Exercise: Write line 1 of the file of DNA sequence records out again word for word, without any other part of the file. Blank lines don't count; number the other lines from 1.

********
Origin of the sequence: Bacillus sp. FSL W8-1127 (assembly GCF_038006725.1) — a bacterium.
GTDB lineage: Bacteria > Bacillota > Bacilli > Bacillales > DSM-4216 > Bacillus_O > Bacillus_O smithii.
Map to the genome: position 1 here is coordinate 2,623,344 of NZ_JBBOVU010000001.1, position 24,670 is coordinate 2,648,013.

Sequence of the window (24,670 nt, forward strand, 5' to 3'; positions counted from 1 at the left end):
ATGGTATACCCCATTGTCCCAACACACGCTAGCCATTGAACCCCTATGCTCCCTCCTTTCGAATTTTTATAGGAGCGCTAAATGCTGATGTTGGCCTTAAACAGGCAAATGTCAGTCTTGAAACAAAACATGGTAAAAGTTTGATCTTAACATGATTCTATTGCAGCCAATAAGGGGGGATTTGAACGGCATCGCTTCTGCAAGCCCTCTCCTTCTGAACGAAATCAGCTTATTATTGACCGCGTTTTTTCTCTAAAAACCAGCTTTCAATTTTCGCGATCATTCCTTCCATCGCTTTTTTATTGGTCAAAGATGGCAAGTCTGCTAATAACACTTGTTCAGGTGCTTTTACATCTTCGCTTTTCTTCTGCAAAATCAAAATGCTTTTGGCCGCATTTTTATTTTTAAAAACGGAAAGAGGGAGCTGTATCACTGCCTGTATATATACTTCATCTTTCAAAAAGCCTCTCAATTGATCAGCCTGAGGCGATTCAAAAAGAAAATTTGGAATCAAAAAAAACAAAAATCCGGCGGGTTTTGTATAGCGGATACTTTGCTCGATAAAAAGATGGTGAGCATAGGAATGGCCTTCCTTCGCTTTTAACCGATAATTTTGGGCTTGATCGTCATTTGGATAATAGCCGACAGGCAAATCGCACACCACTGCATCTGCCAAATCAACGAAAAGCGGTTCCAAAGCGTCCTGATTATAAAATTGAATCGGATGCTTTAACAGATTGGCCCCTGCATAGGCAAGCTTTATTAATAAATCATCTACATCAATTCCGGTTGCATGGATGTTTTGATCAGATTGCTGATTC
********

Origin of the sequence: Bacillus sp. FSL W8-1127 (assembly GCF_038006725.1) — a bacterium.